The table, by coincidence all ERC members, ruled that the jailed MPs could register a vote (the five exiled members did not request one).

Citizens MPs, supported by the PP, protested against the decision but the PSC—not wanting to be always associated with Citizens’ relentless filibustering over procedure—supported accepting the vote of the jailed MPs.

Partly as a result, the new Catalan parliament speakership panel has a pro-independence majority of four to three. It will now have to decide whether to allow the investiture of Carles Puigdemont as president either via video link, or through having a substitute read his investiture address to the parliament.

This will be the issue that tests the solidity of the JxCat-ERC alliance. While the two parties agreed on January 9 to support investiture by video link or substitute, such a decision would go against the written advice of the parliamentary legal service.

It would also be immediately appealed to the Constitutional Court by the Rajoy government which has also said that it would also maintain its article 155 intervention in place. This would open the prospect of a Puigdemont government thus invested being found to be unconstitutional, leading to another Catalan election.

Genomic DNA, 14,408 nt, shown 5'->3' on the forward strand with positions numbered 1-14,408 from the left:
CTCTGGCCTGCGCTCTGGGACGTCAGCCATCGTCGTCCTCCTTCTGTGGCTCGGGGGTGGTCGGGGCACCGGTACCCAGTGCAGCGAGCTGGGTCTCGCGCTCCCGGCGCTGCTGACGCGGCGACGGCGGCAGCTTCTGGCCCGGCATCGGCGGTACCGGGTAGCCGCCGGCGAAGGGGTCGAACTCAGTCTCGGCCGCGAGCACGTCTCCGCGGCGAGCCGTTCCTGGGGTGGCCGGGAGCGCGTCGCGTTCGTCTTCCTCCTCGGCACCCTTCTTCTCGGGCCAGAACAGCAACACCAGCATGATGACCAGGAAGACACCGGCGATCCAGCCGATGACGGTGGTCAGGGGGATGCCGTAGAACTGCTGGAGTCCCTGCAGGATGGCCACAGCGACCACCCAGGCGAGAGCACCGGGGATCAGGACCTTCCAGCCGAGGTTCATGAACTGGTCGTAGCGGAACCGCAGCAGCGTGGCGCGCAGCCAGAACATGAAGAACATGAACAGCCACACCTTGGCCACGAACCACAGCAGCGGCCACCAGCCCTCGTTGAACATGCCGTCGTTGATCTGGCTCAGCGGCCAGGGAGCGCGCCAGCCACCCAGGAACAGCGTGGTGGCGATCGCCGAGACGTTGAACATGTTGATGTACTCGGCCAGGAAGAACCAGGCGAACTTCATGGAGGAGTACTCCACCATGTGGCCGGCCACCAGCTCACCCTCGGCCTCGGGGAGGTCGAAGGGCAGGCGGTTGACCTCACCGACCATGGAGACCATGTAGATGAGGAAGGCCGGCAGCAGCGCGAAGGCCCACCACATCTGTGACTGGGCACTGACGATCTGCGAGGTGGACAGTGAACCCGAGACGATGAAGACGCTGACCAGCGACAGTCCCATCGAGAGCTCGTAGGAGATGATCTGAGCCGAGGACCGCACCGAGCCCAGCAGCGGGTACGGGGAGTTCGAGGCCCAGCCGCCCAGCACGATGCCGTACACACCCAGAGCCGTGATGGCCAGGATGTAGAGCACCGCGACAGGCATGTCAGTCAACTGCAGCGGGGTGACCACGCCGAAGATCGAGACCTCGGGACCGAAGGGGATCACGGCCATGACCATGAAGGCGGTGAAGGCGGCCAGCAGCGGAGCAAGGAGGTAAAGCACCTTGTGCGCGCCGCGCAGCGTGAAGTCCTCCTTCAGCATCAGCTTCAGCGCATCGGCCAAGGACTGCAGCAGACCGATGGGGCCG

Role of Citizens

If the Rajoy government were remotely interested in relaxing tensions with Catalonia, it would have formally acknowledged the December 21 election result, instructed the Spanish state prosecutor’s office to shelve its cases against the Catalan political and social leaders and shown some preparedness to enter into negotiations.

So far its behaviour has been the exact opposite: the December 21 siege having failed, the Rajoy government is determined to create the conditions for a successful siege in the future, based on the gains made and lessons learned from its failure this time.

It also being forced to react to the pressure on its right flank from the massively boosted and financed Citizens, the clear election winner within the unionist camp.